[open-science] [Open-access] Open Science Anthology published

Mr. Puneet Kishor punk.kish at gmail.com
Tue Jan 28 17:08:26 UTC 2014

> On Jan 28, 2014, at 9:01 AM, Heather Morrison <Heather.Morrison at uottawa.ca> wrote:
> I guess my summary was premature…(sigh)
> On 2014-01-28, at 11:11 AM, "Mr. Puneet Kishor" <punk.kish at gmail.com>
>  wrote:
>> On Jan 28, 2014, at 7:59 AM, Klaus Graf <klausgraf at googlemail.com> wrote:
>>>> 1.      The resemblance between CC-BY and the BOAI definition is superficial in nature. It is particularly important for open access advocates to be aware that CC licenses, including CC-BY, do not mean that works must be made available free of charge. CC-BY policy has a huge, potentially systemic loophole: the possibility of re-enclosure. What is given freely today with a CC-BY license could easily be available solely through sale from Elsevier or services like RightsLink down the road.
>>> No evidence for this. Nearly all CC-BY works are available free of cost. CC could clarify that re-enclosure in the digital context isn't allowed.
>> Indeed. The license very clearly states that you, the licensee, "may not apply legal terms or technological measures that legally restrict others from doing anything the license permits." (http://creativecommons.org/licenses/by/4.0/deed.en_US)
> Two comments:
> CC would have to have the agreement of the Creative Commons community to change the licenses to prevent re-enclosure. From time to time I participate in the CC community list and have raised the question about CC and free of charge. The short answer is that there are many people in the Creative Commons community for whom freedom means freedom to put up a paywall and charge for works. Consider the difference between open source software, where the code is free for anyone to manipulate, but software creators are free to charge for the software, and open access with its "free of charge". Klaus, I very much encourage you to sign up for the CC community discussion and check in with them about this question:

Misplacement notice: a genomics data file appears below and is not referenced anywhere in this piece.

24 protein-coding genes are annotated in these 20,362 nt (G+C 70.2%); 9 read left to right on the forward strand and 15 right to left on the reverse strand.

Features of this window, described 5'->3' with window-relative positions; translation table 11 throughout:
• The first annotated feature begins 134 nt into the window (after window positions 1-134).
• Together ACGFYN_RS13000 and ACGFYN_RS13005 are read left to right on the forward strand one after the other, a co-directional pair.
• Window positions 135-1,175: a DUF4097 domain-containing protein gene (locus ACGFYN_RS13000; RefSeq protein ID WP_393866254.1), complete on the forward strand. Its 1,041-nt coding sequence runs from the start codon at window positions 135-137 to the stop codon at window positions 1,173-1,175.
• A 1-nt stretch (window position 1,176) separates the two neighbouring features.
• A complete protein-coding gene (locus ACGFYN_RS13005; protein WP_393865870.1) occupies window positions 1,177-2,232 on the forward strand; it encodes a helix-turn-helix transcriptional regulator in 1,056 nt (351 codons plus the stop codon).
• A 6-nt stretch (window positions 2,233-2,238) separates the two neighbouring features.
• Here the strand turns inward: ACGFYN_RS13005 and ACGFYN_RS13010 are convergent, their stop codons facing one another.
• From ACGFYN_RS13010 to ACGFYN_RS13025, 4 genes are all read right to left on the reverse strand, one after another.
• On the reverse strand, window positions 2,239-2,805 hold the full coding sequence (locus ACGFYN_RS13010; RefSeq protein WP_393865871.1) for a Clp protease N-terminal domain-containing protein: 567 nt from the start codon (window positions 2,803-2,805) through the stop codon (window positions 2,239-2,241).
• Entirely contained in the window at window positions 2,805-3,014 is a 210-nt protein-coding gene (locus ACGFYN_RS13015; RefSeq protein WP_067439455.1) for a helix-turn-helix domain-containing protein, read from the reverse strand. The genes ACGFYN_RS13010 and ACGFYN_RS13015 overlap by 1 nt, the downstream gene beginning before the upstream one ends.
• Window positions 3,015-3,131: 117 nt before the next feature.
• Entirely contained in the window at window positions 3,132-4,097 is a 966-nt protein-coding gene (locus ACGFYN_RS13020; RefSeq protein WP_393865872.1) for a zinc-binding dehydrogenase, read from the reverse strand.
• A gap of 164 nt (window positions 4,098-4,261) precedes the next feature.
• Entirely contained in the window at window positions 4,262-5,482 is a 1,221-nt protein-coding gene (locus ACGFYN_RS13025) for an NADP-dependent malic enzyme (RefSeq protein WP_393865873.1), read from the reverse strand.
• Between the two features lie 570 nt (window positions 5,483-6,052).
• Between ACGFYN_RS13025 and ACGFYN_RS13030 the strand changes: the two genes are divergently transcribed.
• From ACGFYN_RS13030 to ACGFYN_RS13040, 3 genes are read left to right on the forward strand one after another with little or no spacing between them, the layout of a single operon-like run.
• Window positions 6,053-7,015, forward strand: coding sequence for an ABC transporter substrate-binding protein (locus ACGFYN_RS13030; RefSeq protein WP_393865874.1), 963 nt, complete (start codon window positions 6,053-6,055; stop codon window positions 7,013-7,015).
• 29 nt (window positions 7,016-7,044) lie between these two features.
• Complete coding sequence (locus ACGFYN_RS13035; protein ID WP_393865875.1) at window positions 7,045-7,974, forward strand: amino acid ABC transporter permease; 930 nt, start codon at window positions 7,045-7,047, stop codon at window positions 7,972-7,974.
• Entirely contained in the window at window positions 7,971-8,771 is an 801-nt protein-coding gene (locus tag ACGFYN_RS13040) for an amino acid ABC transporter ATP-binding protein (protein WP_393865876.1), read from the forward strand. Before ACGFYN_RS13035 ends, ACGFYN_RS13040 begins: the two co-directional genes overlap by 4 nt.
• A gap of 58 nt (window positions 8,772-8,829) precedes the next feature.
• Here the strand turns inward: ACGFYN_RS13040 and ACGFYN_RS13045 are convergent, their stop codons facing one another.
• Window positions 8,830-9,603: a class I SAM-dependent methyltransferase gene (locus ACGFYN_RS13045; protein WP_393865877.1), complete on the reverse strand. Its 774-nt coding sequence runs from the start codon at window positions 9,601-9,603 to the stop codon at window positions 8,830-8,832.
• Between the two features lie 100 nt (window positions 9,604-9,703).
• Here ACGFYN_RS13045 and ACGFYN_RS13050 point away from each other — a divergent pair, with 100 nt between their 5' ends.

> http://lists.ibiblio.org/mailman/listinfo/cc-community
> The licensee "may not apply legal terms or technological measures…" refers to applying legal terms or adding TPMs to the work per se. There is nothing to stop a downstream user from putting up a paywall before you get to the work. Indeed, it would not be possible to do this, as most of us need to go through a paywall to connect to the internet (whether we or someone else is paying).  We are already seeing that people are using articles to compile books for sale - people have to pay to get the book. 

Perhaps it was another case of premature summary, but you completely missed the subsequent para in my email where I wrote, "Unless all copies of the work vanish from the face of the earth except for the ones remaining in the vault of an evil publisher who then decides to charge for access to the vault, what Heather states above is not possible. And, even in the unlikely scenario I describe, once someone pays for access to the vault and then downloads the work, that work is once again free like the original."

Indeed, if I download your CC BY work, I have all the right in the world (no matter how misplaced one may think it is) to charge for that work. On the other hand, others have all the right in the world to ignore my offering and get your work directly from you or from other sources completely free if it is still available. The only reason a sane person would pay me for an otherwise freely available work is if I add something of value to that work.


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